Why did you decide to get involved in these or other coastal planning efforts?

This is critical to the future of our state and country!

Without a strong, healthy coast not only do we lose but so does America. Think of the loss of shipping (40% of all commerce traverses the mighty Mississippi), energy (30% of oil and gas crosses our fragile coast); environment – largest habitat in America; seafood – 33% of all seafood from our precious waters and of course south Louisiana culture with its two million residents! We can’t afford to wait to begin serious efforts!

“We can’t afford to wait to begin serious efforts!"

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Denise Reed
Professor, University of New Orleans

Why is coastal Louisiana important to you?

Coastal Louisiana is where I live and where I have made both a life and a career. It’s a world class ecosystem that’s in serious trouble. But it’s amazing how, despite long-term problems of the coast and the peril we face every storm season, how everyone stays because it’s important to them – their homes, their families, their livelihoods are here. Outside of the major cities, the small bayou communities are very relaxed places to live – the presence of water and natural lands – marshes, swamps, and woods – make it very peaceful.

Why did you decide to get involved in these or other coastal planning efforts?

This is a place where the problems are challenging and there are no easy fixes. It’s a system where economy, society, and environment all face problems in the future and where, I hope, science can help inform some real solutions. Early on, almost 20 years ago, planning for protection and restoration pretty much ignored what we were learning about the coast and how it works. We have done a good job on fixing that – with the latest knowledge and tools being applied. But having the knowledge and using it to plan isn’t the end of the story. The real difference is not the plan itself but getting things on the ground that make a real difference in supporting sustainable economy, society, and environment. We still have a long way to go to make that difference.

“I think this is a problem we can solve, I think I can help, and I play to win. "

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Eric Shaw
Vice President of Programs and Policy Foundation for Louisiana

Why is coastal Louisiana important to you?

Coastal Louisiana is important for protecting wildlife, preserving historic communities, protecting all Louisiana from sea level rise, and the impact from storms.

Why did you decide to get involved in these or other coastal planning efforts?

I was so excited to participate in the planning process.  It was a pleasure to collaborate with a broad and representative team who truly care about the coast and brought diverse perspectives on how Louisianans use the coast and how it must be preserved.  In working with communities around the coast as a planner and in philanthropy, it is clear that we all value the coast and are committed to its preservation.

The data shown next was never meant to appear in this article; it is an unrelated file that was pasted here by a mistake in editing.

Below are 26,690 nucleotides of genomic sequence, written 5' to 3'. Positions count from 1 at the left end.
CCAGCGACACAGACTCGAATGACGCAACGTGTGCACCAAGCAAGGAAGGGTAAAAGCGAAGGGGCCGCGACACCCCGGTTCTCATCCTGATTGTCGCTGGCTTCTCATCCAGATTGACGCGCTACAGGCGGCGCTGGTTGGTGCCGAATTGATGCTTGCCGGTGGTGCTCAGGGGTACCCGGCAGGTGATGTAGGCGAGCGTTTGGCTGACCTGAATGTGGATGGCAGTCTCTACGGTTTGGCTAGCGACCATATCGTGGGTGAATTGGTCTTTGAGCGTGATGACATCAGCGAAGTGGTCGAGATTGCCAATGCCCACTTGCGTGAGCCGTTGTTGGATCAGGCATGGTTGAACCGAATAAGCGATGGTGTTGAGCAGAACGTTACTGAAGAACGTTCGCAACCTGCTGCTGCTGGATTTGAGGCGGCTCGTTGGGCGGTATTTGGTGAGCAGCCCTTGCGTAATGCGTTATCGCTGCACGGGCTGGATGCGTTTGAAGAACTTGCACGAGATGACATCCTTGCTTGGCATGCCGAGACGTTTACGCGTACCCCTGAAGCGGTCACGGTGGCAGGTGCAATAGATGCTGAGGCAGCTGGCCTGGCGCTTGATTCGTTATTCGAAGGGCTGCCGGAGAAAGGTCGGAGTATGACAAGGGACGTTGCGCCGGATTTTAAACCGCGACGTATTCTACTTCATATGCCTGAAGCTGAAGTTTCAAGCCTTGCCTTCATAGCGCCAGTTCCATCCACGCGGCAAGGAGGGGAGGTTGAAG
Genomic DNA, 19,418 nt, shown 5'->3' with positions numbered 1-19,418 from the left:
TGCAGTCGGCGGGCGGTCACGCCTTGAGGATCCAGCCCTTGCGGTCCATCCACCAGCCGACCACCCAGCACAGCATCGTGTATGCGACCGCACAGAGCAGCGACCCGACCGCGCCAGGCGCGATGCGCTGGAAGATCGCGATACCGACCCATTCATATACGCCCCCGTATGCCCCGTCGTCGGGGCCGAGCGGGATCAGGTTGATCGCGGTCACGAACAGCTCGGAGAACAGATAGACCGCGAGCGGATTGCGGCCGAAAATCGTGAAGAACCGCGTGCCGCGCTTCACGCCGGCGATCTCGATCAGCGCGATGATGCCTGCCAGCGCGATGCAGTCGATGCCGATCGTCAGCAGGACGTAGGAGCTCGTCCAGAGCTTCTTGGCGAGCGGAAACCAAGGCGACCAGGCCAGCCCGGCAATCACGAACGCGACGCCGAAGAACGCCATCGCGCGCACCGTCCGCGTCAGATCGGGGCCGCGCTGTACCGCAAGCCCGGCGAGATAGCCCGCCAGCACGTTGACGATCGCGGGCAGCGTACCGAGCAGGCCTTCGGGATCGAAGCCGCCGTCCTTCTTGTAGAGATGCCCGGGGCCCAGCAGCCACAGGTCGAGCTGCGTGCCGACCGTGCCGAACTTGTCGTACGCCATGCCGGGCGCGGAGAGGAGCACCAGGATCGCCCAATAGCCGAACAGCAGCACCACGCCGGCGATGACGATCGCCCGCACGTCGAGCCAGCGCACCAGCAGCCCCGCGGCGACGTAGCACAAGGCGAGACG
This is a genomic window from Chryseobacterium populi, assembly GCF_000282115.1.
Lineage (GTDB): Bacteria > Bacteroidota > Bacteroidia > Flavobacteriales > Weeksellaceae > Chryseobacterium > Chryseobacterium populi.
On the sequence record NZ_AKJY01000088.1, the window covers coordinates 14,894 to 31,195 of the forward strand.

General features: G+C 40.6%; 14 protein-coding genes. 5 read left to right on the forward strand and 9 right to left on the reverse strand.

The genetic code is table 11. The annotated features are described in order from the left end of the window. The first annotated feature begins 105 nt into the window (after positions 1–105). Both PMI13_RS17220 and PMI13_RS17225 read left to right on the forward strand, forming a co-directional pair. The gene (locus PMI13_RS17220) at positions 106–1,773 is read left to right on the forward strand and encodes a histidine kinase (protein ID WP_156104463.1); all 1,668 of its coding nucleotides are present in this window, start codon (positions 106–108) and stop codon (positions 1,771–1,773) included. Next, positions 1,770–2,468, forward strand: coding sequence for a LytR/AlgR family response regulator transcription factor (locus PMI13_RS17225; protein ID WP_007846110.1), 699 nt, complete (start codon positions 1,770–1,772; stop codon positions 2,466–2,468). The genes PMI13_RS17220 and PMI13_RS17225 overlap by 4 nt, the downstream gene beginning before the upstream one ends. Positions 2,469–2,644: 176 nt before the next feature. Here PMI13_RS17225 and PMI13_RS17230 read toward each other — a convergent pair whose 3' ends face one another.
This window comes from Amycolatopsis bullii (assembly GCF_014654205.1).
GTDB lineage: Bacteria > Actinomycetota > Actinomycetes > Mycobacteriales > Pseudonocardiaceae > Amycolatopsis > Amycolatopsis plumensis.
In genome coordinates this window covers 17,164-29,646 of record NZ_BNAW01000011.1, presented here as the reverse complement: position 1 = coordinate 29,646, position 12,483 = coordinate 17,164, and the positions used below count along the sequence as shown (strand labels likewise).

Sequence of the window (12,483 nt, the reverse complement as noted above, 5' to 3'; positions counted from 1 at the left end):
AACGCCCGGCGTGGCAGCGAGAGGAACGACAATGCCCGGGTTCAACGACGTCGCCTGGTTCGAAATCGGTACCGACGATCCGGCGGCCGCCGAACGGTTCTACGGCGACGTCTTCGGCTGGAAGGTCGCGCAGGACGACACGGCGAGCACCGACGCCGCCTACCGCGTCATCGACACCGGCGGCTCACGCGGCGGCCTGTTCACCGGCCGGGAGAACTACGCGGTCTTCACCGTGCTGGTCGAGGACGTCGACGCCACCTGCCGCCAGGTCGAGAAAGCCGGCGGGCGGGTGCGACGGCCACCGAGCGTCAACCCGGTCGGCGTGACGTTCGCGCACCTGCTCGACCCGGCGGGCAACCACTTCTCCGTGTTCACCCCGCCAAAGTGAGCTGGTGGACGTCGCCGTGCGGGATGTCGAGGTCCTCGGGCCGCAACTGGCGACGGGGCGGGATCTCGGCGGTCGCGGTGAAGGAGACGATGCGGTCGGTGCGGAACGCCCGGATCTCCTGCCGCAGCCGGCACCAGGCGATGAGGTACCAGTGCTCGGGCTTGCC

“I’m a new transplant to Louisiana who loves nature, the unique culture of people, and the great bounty that produces delicious food.  And that’s why I am committed to the coast."

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Robert Twilley
Vice President for Research
University of Louisiana at Lafayette

Why is coastal Louisiana important to you?

Professionally, restoring the Mississippi River Delta is one of the most demanding challenges to demonstrate how people can live with nature in deltaic environments that provide some of the richest economic resources in energy, navigation, and fisheries to the nation. The challenge is to find a way to accommodate multiple uses within the rich natural and economic resources to define how we as a society will sustain joint ownership between nature and human societies. There is much at risk; both to citizens of Louisiana and to us as a nation to provide leadership in how human societies will manage the tremendous services that nature provides to people free of charge.

Personally, I live here. I view this region as one of the most bountiful in natural resource wealth that keeps you engaged in the face of tragedy. It is a natural wonder that moves the soul, and entertains you with both recreational and cultural resources. It is a unique place where my kids now call home. So it is now a more special place that I call home. And the value of home provides the personal passion to try and change the outcome of a natural resource tragedy.

Why did you decide to get involved in these or other coastal planning efforts?

Professionally, to change how a system is managed to sustain what the delta provides to both the natural, economic, and cultural heritage of this region and the nation. To find a way for humans to live and work in a natural landscape that relies so much on critical dynamic processes. Find a way to live with nature in a deltaic coast. Can we set the example? Can we apply all the knowledge and technical training to solve a problem? Can we make this a better place for future generations?

“It is a natural wonder that moves the soul, and entertains you with both recreational and cultural resources. It is a unique place where my kids now call home"

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Ryan Lambert